Horizons Unlimited - The HUBB

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-   -   fuel filters: in-line and external... (http://www.horizonsunlimited.com/hubb/equipping-bike-whats-best-gear/fuel-filters-in-line-external-28067)

acjeske 7 Jul 2007 14:35

fuel filters: in-line and external...
 
Any tips on installing an in-line fuel filter? (It's a Honda CTX200, if that matters.)

And anybody have recommendations for what to use to filter really dodgy petrol before it goes in your tank? (Something you pour it through...)

Walkabout 7 Jul 2007 15:09

For filling the tank just use any bit of fine mesh material such as mosquito netting or muslin stuff; I did it many years ago by draping the bit of material into the tank, kind of wrapped loosely around the filler neck and then taking it out afterwards with any particles trapped in the fine material - then "backwash" the material to get it ready for next usage.

If you have a mossy net anyway it can do both jobs!!:rolleyes2:

Dave

Lone Rider 7 Jul 2007 16:55

I use a paper filter that's designed for lawn mowers, fairly universal.

Matt Cartney 7 Jul 2007 17:07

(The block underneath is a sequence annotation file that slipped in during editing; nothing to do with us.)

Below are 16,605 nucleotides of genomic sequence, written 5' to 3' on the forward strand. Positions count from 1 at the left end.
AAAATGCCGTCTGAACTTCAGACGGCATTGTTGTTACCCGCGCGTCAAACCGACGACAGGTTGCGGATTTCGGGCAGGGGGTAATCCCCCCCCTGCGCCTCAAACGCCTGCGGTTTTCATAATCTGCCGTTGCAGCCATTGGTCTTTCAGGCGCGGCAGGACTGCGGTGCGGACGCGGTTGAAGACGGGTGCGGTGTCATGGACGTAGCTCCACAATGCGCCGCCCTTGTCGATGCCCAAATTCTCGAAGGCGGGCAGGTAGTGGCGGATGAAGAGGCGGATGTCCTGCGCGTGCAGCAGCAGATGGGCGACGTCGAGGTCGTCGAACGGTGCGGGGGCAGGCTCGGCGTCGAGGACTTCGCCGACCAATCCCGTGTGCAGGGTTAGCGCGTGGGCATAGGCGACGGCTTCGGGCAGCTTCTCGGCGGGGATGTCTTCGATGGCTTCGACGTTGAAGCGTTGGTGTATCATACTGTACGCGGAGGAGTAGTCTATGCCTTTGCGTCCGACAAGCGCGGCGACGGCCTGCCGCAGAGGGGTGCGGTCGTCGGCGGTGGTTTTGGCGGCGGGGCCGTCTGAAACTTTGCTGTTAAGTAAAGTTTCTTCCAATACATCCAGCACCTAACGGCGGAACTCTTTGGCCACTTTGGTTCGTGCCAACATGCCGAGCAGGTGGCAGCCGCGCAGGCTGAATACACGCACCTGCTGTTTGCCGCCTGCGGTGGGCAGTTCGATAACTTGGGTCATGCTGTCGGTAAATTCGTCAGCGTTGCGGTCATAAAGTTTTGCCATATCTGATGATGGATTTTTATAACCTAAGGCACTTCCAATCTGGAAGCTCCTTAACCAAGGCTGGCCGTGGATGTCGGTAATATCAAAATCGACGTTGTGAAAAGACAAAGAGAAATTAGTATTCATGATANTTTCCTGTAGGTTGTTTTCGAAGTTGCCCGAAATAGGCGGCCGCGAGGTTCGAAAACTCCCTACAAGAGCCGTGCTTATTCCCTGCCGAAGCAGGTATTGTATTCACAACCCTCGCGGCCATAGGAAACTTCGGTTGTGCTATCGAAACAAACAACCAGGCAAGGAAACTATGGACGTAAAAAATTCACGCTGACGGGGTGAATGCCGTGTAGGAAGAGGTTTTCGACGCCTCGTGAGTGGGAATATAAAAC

My bike is not a CTX200 so I apologise if this is not relevant.

I just bought a standard 'paper' in-line filter from an internet parts shop. It's a small plastic rectangular cube and works well. Try to install the filter so that gravity fills the filter housing with petrol as it is possible to get an 'air lock' in the filter which can stop fuel flow. Mine isn't and it caused a few problems till I could get it to fill. Now the syphon effect keeps it full.
I just cut a piece out of my fuel line the slightly shorter than the length of the filter and fitted it. I fitted mine close to the fuel taps (my acerbis tank has two taps).
The first filters I got were car type ones and far too big, I kept having problems with the fuel flowing through them, so get the small ones designed for bikes. The clear plastic housing can sometimes become victim of 'vapour-lock' in very hot climates. This is (if you don't know) where the fuel vapourises due to the heat and can cause similar problems to an air lock or air bubble. I wrapped mine in sticky alu foil to reflect the heat away which comes from the sun/engine. I left a 'window' in the foil so I could see if the filter was full of fuel and if the paper element was getting dirty.